The constitution recognizes local customary law in places where it is long established, provided it does not interfere with public order or constitutional provisions for equality of citizens. Courts tended to blend the French language legal code with traditional practices. Local customs often supersede the law. Residents of rural areas and refugee and internally displaced persons (IDPs) camps often lacked access to formal judicial institutions, and legal reference texts were unavailable outside the capital or in Arabic. In minor civil cases, the population often relied on traditional courts presided over by village chiefs, canton chiefs, or sultans. Penalties in traditional courts sometimes depended on the clan affiliations of the victim and perpetrator. Decisions of traditional courts may be appealed to a formal court.

In some areas growing Islamic legal tradition influenced local practice and sometimes influenced legal interpretation. For example, local leaders may apply the Islamic concept of diya, which involves a payment to the family of a crime victim by the perpetrator or the perpetrator’s family. The practice was common in Muslim areas. Non-Muslim groups challenged the practice, asserting it was unconstitutional. In October 2019 the government issued an interministerial order regulating the practice of diya, with the criminal code taking precedence in any conflict with diya practices.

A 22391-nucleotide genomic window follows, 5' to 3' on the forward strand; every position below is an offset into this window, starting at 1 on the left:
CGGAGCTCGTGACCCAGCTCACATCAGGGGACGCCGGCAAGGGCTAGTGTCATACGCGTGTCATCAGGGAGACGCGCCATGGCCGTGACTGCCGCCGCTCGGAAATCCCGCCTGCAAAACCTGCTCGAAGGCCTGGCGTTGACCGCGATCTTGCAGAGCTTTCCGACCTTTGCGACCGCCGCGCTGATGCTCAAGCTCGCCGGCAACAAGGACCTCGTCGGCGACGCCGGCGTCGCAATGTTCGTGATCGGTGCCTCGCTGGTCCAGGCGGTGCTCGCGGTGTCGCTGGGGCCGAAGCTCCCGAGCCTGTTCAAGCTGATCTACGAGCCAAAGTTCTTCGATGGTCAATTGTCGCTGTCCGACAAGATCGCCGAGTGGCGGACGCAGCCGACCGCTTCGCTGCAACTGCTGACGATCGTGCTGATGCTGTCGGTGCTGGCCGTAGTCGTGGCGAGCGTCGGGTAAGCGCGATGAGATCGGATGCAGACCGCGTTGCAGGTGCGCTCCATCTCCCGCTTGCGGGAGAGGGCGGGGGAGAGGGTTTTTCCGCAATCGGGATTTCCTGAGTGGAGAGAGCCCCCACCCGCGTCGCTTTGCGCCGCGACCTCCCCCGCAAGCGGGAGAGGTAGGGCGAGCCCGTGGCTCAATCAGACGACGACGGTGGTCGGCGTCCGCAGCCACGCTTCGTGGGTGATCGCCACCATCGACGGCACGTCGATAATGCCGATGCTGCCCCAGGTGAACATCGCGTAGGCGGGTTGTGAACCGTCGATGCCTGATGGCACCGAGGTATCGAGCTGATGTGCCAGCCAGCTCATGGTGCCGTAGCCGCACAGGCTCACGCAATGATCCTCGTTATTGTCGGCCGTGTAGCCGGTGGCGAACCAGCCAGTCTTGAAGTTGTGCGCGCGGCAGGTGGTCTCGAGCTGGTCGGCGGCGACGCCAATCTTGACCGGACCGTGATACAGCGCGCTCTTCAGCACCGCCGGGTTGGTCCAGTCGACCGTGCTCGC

Political Prisoners and Detainees

According to the NGO Citizen Action for the Integral Application of Amnesty in Chad, in 2018 there were at least 72 political detainees. Media suggested the September 4 arrest of former oil minister Djerassem Le Bemadjiel was politically motivated because of his ties to an opposition party (see section 4, Corruption). Human rights organizations were not allowed access to these detainees.

Civil Judicial Procedures and Remedies

Lawsuits for human rights abuses may be brought before a criminal court, but compensation is addressed by a civil court. Administrative and judicial remedies, such as mediation, are available.

f. Arbitrary or Unlawful Interference with Privacy, Family, Home, or Correspondence

Although the constitution provides for the right to privacy and inviolability of the home, the government did not always respect these rights. It was common practice for authorities to enter homes without judicial authorization and seize private property without due process. Security forces routinely stopped citizens to extort money or confiscate goods.